Military Review

Peter Connolly on Celtic helmets and chain mail (Part of 4)

49
In antiquity were weapons fist and nails and teeth.
After the stones and branches of the trees of the dense forest ...

Later, another person knew the power of bronze with iron.
Only first in the run was bronze, and later iron.
Titus Lucretius Kar "On the nature of things"

Archaeologists can say lucky. Celtic helmets are found in a variety. Their descriptions left us and the ancient authors. But what is interesting: for example, the description of the Celtic helmet, left by Diodorus, does not correspond to the information that is provided to us by archeology. It appears from them that the helmets of the Celts were bronze and decorated with a helmet decoration, which made their owners visually much higher. He also reports that they could have the shape of horns, or the type of bird or beast. And such helmets found, but they are not massive.

Peter Connolly on Celtic helmets and chain mail (Part of 4)

Helmet. Laten Culture (British Museum, London).

For example, in the area between Ancona and Rimini, the territory where the Senons settled, helmets were found with a visor in the back and a slight sharpening in the upper part. Such helmets were given the name of the Montefortinsky - by the name of the burial, where they were first found. The material for them was armor and, most likely, appeared in Italy at the same time as the Senons.


Gallic helmet. Museum Saint-Germain, France Saint-Germain.

True, the classic Montefortinsky helmet, in addition to the backstop and the rather elongated camo, also had cheek pads, and the early helmets in the burials of the Senons did not have them. In 282 BC This Celtic tribe of the Romans ousted from his places of residence. So helmets found in Senonian burials should be made before this time. The material from which they are made is either iron or iron and bronze, and only occasionally they are completely bronze. On some there is a complex holder for some unknown helmet that looks like a double plug.


Helmet culture Villanova XIX century. BC. (Metropolitan Museum, New York)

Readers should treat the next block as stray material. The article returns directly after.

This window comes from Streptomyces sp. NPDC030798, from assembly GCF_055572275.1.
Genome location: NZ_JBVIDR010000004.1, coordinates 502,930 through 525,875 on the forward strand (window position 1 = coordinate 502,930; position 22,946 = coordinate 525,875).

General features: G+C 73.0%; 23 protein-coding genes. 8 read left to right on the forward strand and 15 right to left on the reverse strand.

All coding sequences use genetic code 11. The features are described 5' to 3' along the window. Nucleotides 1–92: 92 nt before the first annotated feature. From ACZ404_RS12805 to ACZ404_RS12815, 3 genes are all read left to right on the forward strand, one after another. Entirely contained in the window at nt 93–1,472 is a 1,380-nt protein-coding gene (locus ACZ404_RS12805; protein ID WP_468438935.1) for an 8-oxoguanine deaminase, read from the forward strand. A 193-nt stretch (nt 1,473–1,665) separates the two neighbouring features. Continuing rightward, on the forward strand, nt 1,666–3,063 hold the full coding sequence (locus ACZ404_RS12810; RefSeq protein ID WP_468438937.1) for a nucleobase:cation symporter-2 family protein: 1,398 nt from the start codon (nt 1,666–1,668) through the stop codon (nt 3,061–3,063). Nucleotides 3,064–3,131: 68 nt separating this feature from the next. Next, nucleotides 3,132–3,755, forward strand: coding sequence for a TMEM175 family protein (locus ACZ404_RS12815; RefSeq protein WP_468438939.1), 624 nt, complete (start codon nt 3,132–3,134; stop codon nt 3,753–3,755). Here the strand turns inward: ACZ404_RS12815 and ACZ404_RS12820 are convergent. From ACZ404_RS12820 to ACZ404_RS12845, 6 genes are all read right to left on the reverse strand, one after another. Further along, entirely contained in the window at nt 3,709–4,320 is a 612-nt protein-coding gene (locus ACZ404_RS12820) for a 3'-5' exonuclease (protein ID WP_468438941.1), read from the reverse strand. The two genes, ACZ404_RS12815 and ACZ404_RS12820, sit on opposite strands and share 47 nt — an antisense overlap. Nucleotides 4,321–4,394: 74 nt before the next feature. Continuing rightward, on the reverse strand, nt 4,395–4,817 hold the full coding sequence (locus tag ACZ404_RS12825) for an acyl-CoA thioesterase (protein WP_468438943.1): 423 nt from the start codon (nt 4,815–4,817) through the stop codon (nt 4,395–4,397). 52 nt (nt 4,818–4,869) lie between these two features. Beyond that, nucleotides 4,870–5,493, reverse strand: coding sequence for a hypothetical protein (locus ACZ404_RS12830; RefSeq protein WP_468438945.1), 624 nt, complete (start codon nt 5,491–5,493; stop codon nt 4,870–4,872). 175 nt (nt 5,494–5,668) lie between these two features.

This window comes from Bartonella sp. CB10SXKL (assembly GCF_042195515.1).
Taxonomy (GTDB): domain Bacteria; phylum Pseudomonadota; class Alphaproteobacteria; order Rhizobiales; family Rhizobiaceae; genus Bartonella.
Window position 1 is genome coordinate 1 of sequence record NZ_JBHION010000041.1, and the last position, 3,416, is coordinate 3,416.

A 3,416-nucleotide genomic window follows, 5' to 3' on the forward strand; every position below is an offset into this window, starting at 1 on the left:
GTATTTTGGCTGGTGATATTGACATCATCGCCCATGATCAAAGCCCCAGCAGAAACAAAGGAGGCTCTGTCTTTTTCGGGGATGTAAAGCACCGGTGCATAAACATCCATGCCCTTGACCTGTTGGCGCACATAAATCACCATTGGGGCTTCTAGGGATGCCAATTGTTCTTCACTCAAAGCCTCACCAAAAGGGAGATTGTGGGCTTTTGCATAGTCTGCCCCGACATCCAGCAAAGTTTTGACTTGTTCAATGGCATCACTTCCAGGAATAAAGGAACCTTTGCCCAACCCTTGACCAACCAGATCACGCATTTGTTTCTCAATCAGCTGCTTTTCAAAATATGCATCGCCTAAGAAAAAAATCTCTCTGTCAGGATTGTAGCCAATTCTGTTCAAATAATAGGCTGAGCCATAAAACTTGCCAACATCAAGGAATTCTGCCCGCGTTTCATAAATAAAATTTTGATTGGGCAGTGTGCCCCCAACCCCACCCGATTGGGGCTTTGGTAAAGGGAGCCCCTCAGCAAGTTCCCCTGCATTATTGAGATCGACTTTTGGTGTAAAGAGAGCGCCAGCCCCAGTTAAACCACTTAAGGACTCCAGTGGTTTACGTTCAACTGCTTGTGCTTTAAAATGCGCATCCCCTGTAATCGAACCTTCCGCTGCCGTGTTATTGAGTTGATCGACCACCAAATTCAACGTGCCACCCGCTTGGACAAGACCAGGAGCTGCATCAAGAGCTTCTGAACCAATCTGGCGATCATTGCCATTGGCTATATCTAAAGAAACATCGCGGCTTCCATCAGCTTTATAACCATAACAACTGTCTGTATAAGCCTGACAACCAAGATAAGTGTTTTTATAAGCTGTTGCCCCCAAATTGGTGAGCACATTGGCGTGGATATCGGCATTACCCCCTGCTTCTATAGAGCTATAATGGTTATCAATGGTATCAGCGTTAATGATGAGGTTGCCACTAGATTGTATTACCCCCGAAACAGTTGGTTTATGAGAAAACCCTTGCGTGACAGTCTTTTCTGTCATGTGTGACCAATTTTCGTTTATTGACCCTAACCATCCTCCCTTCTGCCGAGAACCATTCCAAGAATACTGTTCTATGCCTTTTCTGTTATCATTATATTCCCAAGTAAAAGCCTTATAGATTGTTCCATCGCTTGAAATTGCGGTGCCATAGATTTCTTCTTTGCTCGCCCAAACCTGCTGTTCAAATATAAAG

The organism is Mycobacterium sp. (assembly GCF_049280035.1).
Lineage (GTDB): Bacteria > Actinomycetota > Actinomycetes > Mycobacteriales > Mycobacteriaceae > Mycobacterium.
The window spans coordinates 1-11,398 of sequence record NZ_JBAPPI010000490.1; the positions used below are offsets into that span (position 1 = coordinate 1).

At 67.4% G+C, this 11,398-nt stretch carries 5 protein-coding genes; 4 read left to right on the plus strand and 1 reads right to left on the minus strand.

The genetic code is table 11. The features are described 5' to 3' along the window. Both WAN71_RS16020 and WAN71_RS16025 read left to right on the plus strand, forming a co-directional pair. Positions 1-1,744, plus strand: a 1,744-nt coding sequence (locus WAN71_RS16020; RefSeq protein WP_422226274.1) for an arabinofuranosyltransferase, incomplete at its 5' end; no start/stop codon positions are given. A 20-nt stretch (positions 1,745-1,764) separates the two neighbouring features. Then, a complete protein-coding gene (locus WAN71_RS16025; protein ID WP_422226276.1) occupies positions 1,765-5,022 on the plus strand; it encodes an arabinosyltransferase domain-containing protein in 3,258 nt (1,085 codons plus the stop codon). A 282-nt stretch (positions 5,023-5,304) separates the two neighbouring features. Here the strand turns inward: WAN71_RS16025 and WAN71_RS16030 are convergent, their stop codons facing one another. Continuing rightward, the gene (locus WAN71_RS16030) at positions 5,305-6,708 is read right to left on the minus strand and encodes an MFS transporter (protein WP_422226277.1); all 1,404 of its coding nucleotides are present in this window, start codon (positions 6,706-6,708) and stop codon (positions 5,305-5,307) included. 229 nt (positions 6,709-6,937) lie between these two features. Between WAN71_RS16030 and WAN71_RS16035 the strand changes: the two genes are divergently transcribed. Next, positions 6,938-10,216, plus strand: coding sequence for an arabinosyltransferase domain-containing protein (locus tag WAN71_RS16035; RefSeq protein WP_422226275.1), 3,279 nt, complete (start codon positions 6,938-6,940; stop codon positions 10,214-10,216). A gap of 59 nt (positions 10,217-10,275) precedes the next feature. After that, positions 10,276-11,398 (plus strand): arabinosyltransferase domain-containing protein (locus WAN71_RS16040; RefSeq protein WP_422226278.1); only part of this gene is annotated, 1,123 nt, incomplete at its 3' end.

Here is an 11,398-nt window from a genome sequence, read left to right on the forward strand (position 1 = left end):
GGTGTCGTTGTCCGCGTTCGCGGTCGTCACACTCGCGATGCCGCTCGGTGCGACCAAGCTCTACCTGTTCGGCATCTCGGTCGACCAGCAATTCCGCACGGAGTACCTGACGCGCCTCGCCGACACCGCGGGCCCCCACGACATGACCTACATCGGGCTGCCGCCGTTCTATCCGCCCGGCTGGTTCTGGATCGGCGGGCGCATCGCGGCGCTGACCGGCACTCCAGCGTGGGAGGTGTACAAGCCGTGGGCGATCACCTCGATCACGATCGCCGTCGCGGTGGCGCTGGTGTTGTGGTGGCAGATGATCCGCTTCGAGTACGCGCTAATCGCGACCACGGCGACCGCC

The people of this culture were the first to start processing iron in the territory of present-day Italy, and they also cremated their dead with the subsequent burial of their ashes in urns in the form of a double cone.

The helmet already has such a helmet, and, interestingly, they all have the shape of a triangle consisting of three convex disks. It is so much like the breastplates of the Samnite shells, that one might think that either the Samnites looked at these cheekbones when they made their shells, or the Senons copied them from the shells belonging to the Samnites. In the III. BC. their form was simplified, they became completely triangular in shape, and instead of the discs, three “bumps” appeared on them. The Italians themselves, however, quickly adopted the Montefortine helmets from the Celts and used it very widely. For example, on a helmet found in Bologna, there is an inscription in the Etruscan language, which makes it possible to date it to the time when the Etruscan people had not yet left the area. But this helmet also received universal recognition throughout Western Europe, and not only in Italy.

Such helmets were found in Yugoslavia, you can also see it on the victorious frieze in Pergamy, and it belonged to the Galatians obviously. Although the Celts were ousted from Italy by the first quarter of the 2nd century. BC, Montefortinsky helmet did not disappear anywhere, only to make it steel from iron. The lugs changed their shape a bit, but, as before, they remained the main recognizable feature of these helmets, which became the main type of helmet of the early Roman army, in which they were used ... for four centuries! According to experts, they could have been made about three or four million, so it is not surprising that their findings are so frequent.


Helmet from Alesia.

There was another type of helmet, similar to Montefortine, but without a “bump” on top of it. Such a helmet is called “Kulus”, after a pattern found in France. According to Connolly, he did not have such success as Montefortina, but was still widely used in the first century. BC. Its origin can be as ancient as Montefortinsky - one of them, discovered in Senonian burial, is a specimen from Hallstatt burial, which can be attributed to 400 BC.